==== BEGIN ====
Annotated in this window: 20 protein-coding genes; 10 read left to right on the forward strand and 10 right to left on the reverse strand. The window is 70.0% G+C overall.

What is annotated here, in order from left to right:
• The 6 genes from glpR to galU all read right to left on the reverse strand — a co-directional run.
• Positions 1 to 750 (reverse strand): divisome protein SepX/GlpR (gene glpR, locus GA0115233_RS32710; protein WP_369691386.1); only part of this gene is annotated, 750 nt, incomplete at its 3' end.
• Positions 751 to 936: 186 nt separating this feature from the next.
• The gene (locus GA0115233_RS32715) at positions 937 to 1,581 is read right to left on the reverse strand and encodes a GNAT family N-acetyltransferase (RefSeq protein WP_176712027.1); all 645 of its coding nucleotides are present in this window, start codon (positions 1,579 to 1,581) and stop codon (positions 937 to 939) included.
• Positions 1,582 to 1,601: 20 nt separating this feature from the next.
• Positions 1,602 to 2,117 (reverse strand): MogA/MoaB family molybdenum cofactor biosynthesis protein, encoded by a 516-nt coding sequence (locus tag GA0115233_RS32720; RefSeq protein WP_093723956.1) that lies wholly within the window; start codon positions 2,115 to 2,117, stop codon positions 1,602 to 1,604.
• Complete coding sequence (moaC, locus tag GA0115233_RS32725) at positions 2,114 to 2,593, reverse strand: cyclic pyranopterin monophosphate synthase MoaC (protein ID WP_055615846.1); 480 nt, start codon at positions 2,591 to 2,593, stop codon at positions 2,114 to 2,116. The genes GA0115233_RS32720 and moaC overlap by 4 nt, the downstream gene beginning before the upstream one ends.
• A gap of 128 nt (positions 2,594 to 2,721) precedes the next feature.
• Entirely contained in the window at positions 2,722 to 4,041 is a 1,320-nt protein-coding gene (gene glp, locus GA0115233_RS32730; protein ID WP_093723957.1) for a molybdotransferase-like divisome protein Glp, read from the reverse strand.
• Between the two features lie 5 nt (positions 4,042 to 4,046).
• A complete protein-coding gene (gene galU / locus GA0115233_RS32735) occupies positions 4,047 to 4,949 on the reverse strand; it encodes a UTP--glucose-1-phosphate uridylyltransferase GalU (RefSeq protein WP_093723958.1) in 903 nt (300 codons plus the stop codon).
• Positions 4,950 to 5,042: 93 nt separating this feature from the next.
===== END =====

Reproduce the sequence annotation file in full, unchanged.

Annotated in this window: 20 protein-coding genes; 10 read left to right on the forward strand and 10 right to left on the reverse strand. The window is 70.0% G+C overall.

What is annotated here, in order from left to right:
• The 6 genes from glpR to galU all read right to left on the reverse strand — a co-directional run.
• Positions 1 to 750 (reverse strand): divisome protein SepX/GlpR (gene glpR, locus GA0115233_RS32710; protein WP_369691386.1); only part of this gene is annotated, 750 nt, incomplete at its 3' end.
• Positions 751 to 936: 186 nt separating this feature from the next.
• The gene (locus GA0115233_RS32715) at positions 937 to 1,581 is read right to left on the reverse strand and encodes a GNAT family N-acetyltransferase (RefSeq protein WP_176712027.1); all 645 of its coding nucleotides are present in this window, start codon (positions 1,579 to 1,581) and stop codon (positions 937 to 939) included.
• Positions 1,582 to 1,601: 20 nt separating this feature from the next.
• Positions 1,602 to 2,117 (reverse strand): MogA/MoaB family molybdenum cofactor biosynthesis protein, encoded by a 516-nt coding sequence (locus tag GA0115233_RS32720; RefSeq protein WP_093723956.1) that lies wholly within the window; start codon positions 2,115 to 2,117, stop codon positions 1,602 to 1,604.
• Complete coding sequence (moaC, locus tag GA0115233_RS32725) at positions 2,114 to 2,593, reverse strand: cyclic pyranopterin monophosphate synthase MoaC (protein ID WP_055615846.1); 480 nt, start codon at positions 2,591 to 2,593, stop codon at positions 2,114 to 2,116. The genes GA0115233_RS32720 and moaC overlap by 4 nt, the downstream gene beginning before the upstream one ends.
• A gap of 128 nt (positions 2,594 to 2,721) precedes the next feature.
• Entirely contained in the window at positions 2,722 to 4,041 is a 1,320-nt protein-coding gene (gene glp, locus GA0115233_RS32730; protein ID WP_093723957.1) for a molybdotransferase-like divisome protein Glp, read from the reverse strand.
• Between the two features lie 5 nt (positions 4,042 to 4,046).
• A complete protein-coding gene (gene galU / locus GA0115233_RS32735) occupies positions 4,047 to 4,949 on the reverse strand; it encodes a UTP--glucose-1-phosphate uridylyltransferase GalU (RefSeq protein WP_093723958.1) in 903 nt (300 codons plus the stop codon).
• Positions 4,950 to 5,042: 93 nt separating this feature from the next.